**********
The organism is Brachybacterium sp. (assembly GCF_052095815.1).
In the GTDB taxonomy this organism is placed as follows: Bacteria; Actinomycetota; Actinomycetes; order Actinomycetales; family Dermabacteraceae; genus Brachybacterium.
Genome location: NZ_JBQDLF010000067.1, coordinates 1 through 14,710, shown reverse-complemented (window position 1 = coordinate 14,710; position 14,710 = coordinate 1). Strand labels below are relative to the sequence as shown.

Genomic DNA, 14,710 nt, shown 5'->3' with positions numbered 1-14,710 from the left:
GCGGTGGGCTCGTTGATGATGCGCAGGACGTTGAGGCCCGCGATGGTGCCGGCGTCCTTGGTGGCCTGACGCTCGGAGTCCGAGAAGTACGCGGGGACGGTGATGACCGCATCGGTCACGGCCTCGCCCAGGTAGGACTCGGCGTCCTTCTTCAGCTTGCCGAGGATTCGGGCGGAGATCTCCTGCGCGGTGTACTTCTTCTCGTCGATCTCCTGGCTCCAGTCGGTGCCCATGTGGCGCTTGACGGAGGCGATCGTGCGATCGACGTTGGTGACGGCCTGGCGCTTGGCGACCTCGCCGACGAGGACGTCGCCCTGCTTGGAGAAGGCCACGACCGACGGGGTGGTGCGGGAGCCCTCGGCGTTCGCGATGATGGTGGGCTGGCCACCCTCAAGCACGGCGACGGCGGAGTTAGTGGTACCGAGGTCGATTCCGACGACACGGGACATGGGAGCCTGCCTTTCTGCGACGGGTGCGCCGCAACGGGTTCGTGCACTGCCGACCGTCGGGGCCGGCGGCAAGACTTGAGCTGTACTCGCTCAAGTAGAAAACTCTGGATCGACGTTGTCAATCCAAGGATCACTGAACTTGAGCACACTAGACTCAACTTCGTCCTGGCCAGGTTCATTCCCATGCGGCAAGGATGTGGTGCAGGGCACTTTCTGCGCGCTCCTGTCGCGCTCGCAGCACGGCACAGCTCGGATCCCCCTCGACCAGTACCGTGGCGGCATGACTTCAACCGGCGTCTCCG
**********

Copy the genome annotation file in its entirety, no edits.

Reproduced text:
The organism is Brachybacterium sp. (assembly GCF_052095815.1).
In the GTDB taxonomy this organism is placed as follows: Bacteria; Actinomycetota; Actinomycetes; order Actinomycetales; family Dermabacteraceae; genus Brachybacterium.
Genome location: NZ_JBQDLF010000067.1, coordinates 1 through 14,710, shown reverse-complemented (window position 1 = coordinate 14,710; position 14,710 = coordinate 1). Strand labels below are relative to the sequence as shown.

Genomic DNA, 14,710 nt, shown 5'->3' with positions numbered 1-14,710 from the left:
GCGGTGGGCTCGTTGATGATGCGCAGGACGTTGAGGCCCGCGATGGTGCCGGCGTCCTTGGTGGCCTGACGCTCGGAGTCCGAGAAGTACGCGGGGACGGTGATGACCGCATCGGTCACGGCCTCGCCCAGGTAGGACTCGGCGTCCTTCTTCAGCTTGCCGAGGATTCGGGCGGAGATCTCCTGCGCGGTGTACTTCTTCTCGTCGATCTCCTGGCTCCAGTCGGTGCCCATGTGGCGCTTGACGGAGGCGATCGTGCGATCGACGTTGGTGACGGCCTGGCGCTTGGCGACCTCGCCGACGAGGACGTCGCCCTGCTTGGAGAAGGCCACGACCGACGGGGTGGTGCGGGAGCCCTCGGCGTTCGCGATGATGGTGGGCTGGCCACCCTCAAGCACGGCGACGGCGGAGTTAGTGGTACCGAGGTCGATTCCGACGACACGGGACATGGGAGCCTGCCTTTCTGCGACGGGTGCGCCGCAACGGGTTCGTGCACTGCCGACCGTCGGGGCCGGCGGCAAGACTTGAGCTGTACTCGCTCAAGTAGAAAACTCTGGATCGACGTTGTCAATCCAAGGATCACTGAACTTGAGCACACTAGACTCAACTTCGTCCTGGCCAGGTTCATTCCCATGCGGCAAGGATGTGGTGCAGGGCACTTTCTGCGCGCTCCTGTCGCGCTCGCAGCACGGCACAGCTCGGATCCCCCTCGACCAGTACCGTGGCGGCATGACTTCAACCGGCGTCTCCG